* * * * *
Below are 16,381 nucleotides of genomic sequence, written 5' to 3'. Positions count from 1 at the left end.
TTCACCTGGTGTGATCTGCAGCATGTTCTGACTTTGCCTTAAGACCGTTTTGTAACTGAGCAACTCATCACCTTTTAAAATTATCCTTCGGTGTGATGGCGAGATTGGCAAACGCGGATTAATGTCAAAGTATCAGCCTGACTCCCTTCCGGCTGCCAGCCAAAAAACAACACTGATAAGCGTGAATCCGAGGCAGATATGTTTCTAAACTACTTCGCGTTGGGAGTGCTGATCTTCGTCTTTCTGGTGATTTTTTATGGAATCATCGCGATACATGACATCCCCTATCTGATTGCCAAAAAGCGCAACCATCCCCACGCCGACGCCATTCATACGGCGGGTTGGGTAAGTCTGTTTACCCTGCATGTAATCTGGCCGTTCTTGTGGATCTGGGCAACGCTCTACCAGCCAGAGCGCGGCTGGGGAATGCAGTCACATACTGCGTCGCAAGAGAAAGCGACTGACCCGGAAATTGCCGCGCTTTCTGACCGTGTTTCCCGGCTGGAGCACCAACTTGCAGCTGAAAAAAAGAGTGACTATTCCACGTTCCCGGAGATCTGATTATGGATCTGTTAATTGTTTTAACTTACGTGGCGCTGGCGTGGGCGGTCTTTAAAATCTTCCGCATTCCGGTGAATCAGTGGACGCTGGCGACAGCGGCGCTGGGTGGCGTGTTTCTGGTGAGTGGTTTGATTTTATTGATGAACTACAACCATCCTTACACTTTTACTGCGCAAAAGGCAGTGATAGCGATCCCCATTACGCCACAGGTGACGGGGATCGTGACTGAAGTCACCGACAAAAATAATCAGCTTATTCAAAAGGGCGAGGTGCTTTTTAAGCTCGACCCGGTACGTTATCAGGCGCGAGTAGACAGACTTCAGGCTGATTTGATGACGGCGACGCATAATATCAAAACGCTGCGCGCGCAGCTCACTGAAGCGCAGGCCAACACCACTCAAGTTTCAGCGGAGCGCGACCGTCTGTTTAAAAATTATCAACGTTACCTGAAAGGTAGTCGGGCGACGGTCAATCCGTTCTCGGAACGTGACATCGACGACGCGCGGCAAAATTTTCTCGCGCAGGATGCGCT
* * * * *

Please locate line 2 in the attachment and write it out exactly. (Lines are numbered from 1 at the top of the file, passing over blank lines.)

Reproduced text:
TTCACCTGGTGTGATCTGCAGCATGTTCTGACTTTGCCTTAAGACCGTTTTGTAACTGAGCAACTCATCACCTTTTAAAATTATCCTTCGGTGTGATGGCGAGATTGGCAAACGCGGATTAATGTCAAAGTATCAGCCTGACTCCCTTCCGGCTGCCAGCCAAAAAACAACACTGATAAGCGTGAATCCGAGGCAGATATGTTTCTAAACTACTTCGCGTTGGGAGTGCTGATCTTCGTCTTTCTGGTGATTTTTTATGGAATCATCGCGATACATGACATCCCCTATCTGATTGCCAAAAAGCGCAACCATCCCCACGCCGACGCCATTCATACGGCGGGTTGGGTAAGTCTGTTTACCCTGCATGTAATCTGGCCGTTCTTGTGGATCTGGGCAACGCTCTACCAGCCAGAGCGCGGCTGGGGAATGCAGTCACATACTGCGTCGCAAGAGAAAGCGACTGACCCGGAAATTGCCGCGCTTTCTGACCGTGTTTCCCGGCTGGAGCACCAACTTGCAGCTGAAAAAAAGAGTGACTATTCCACGTTCCCGGAGATCTGATTATGGATCTGTTAATTGTTTTAACTTACGTGGCGCTGGCGTGGGCGGTCTTTAAAATCTTCCGCATTCCGGTGAATCAGTGGACGCTGGCGACAGCGGCGCTGGGTGGCGTGTTTCTGGTGAGTGGTTTGATTTTATTGATGAACTACAACCATCCTTACACTTTTACTGCGCAAAAGGCAGTGATAGCGATCCCCATTACGCCACAGGTGACGGGGATCGTGACTGAAGTCACCGACAAAAATAATCAGCTTATTCAAAAGGGCGAGGTGCTTTTTAAGCTCGACCCGGTACGTTATCAGGCGCGAGTAGACAGACTTCAGGCTGATTTGATGACGGCGACGCATAATATCAAAACGCTGCGCGCGCAGCTCACTGAAGCGCAGGCCAACACCACTCAAGTTTCAGCGGAGCGCGACCGTCTGTTTAAAAATTATCAACGTTACCTGAAAGGTAGTCGGGCGACGGTCAATCCGTTCTCGGAACGTGACATCGACGACGCGCGGCAAAATTTTCTCGCGCAGGATGCGCT